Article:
He elaborates:

“Perceived over the past two decades as the principal vehicle for engaging the residential school issue, historicization (alone) dangerously orients our thinking away from the present and the future, binding us in a reactive manner to the power of the past. And, with compensatory and restructuring funds finally being freed from government coffers by virtue of the Reconciliation and Compensation Agreement (November 2005), imaginative visions for plausible futures of First Nations are essential. This is where the understudied resource of Native literature becomes so valuable” (6)

In exploring the history of the schools and the way in which individuals and communities have dealt with their legacy, McKegney asks, “What does literature do that history doesn’t?” (32) His book is an engaging, well-reasoned response to this question. 

McKegney, Sam. Magic Weapons: Aboriginal Writers Remaking Community after Residential School. Winnipeg: University of Manitoba Press, 2007.

Also, a friend of mine recently informed me that today is National Aboriginal Day in Canada. For more information on the day, click here.

forgiveness1

In his essay, “On Forgiveness,” Derrida discusses the paradox of granting forgiveness: true forgiveness consists of forgiving the unforgivable.  Throughout the essay, Derrida is working within the realm of contradictions. He negotiates the terrain between pure and mediated, conditional and unconditional, and individual and collective forgiveness.

Both forgiveness and reconciliation are concepts that have secular and religious interpretations.  Although there is a trend towards an attempted liberalization and secularization of reconciliation discourse, the theological undertones of reconciliation continue to play an important role in the way in which reconciliation takes place. As Derrida illustrates, Archbishop Desmond Tutu’s role as Chair of the South African Truth and Reconciliation Commission undoubtedly influenced the public’s perception of reconciliation in relation to forgiveness. The tensions between religious and secular conceptions of reconciliation also foreground the roles of individuals in comparison to those of the collective. Secular ideas of reconciliation tend to emphasize tolerance on the individual level and see amnesty on the collective level as a valid way to proceed. Religious conceptions of reconciliation, however, emphasize the idea of forgiveness and national healing.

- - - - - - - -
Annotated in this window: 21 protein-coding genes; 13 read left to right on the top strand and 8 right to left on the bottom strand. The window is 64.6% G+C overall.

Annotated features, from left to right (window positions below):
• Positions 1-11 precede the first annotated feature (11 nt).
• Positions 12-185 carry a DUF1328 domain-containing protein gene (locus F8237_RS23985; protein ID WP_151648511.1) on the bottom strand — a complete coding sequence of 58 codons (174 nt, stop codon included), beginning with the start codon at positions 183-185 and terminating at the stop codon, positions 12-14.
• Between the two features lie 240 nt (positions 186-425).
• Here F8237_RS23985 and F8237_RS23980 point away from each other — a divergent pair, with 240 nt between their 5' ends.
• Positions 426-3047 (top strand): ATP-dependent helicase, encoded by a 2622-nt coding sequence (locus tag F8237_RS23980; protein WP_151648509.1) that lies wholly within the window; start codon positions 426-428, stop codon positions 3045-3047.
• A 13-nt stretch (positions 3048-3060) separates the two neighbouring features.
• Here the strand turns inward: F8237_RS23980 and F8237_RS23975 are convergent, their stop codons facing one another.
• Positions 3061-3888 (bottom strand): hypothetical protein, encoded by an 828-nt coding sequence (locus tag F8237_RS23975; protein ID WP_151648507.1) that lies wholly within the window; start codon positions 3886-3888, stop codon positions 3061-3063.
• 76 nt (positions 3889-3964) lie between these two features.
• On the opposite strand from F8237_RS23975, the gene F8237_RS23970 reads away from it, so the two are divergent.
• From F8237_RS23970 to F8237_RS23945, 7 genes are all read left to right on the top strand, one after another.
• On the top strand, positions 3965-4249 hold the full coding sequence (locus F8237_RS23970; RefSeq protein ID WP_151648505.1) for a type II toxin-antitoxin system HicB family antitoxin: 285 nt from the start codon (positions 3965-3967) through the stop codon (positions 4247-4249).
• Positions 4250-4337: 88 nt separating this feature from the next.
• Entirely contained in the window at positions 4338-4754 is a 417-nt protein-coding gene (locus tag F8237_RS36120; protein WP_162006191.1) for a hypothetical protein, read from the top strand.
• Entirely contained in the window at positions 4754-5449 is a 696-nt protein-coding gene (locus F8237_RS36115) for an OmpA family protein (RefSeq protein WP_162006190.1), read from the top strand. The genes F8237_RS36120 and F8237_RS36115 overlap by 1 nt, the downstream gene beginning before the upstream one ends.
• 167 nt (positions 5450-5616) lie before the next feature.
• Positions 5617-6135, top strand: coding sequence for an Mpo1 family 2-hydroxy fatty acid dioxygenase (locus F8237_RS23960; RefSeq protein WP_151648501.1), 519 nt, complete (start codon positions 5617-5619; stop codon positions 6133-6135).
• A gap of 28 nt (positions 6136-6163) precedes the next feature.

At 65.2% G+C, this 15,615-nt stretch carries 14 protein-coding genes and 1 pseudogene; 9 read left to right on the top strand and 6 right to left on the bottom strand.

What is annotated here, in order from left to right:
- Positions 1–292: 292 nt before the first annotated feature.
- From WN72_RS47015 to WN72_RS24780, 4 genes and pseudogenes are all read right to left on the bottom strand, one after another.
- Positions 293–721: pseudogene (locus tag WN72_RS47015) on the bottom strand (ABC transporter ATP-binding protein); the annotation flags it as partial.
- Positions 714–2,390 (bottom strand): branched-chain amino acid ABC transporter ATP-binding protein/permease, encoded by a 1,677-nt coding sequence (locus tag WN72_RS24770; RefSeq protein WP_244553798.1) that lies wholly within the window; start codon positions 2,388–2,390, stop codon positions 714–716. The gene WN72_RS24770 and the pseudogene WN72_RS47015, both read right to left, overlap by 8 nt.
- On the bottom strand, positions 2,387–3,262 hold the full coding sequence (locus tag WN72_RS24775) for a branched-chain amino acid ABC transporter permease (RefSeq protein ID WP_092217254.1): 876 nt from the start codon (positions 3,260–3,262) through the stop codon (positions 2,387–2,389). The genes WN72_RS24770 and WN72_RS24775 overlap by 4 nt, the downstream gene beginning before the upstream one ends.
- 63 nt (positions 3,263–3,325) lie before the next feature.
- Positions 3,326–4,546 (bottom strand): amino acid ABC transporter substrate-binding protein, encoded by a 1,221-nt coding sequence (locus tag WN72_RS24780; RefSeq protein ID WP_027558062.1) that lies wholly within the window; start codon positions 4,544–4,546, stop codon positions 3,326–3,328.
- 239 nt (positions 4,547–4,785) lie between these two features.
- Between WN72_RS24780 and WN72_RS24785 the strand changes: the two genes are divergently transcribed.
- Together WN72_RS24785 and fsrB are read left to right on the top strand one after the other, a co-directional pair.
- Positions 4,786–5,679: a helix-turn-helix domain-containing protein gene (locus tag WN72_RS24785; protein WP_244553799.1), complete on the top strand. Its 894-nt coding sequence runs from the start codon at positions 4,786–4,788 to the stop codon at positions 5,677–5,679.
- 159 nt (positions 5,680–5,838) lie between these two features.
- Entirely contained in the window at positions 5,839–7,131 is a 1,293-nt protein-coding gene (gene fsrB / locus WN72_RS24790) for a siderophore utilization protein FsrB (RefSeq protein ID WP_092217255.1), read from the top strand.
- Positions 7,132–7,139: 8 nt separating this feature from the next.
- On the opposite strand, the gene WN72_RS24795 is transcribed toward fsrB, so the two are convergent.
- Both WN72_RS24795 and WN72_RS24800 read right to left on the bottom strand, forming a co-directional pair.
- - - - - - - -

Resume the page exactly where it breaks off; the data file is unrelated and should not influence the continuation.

Derrida argues that the concept of forgiveness is misplaced when used in relation to a national trauma. For example, he writes that “forgiveness must engage two singularities: the guilty (the ‘perpetrator’ as they say in South Africa) and the victim” (42). If a third party steps in to mediate this process (such as a national truth commission or juridical entity), pure forgiveness is no longer possible. Forgiveness then stays in the domain of the individual, not the state. And once the process of reconciliation has begun, pure forgiveness is no longer possible. Because once one embarks on a process of understanding the Other, the guilty, the perpetrator, the irreducibility and incomprehensibility of the Other is shattered. For Derrida, pure forgiveness “must plunge, but ludicly, into the night of the unintelligible” (49). Because reconciliation works to make sense of this unintelligibility, it drives one away from forgiveness.

At the end of this essay, he explores the implications of granting forgiveness. The granting of forgiveness implies a legitimate claim to power in order to do so. Derrida asserts that this form of power must be divorced from forgiveness; pure forgiveness is one without sovereignty (59). 

Derrida himself notes that he is ‘torn’ between the “ethical vision of forgiveness” and the practicality of reconciliation (51). His ruminations on forgiveness do not imply that reconciliation as part of a political process is impossible, nor that it should be avoided. Rather, he is arguing against the conflation of the two terms: forgiveness and reconciliation.


Derrida, Jacques. “On Forgiveness.” On Cosmopolitanism and Forgiveness. New York: Routledge, 2001.

See VanAntwerpen for a fuller discussion:

VanAntwerpen, Jonathan. “Reconciliation Reconceived: Religion, Secularism, and the Language of Transition” in The Politics of Reconciliation in Multicultural Societies. Oxford: Oxford University Press, 2008, 25-47.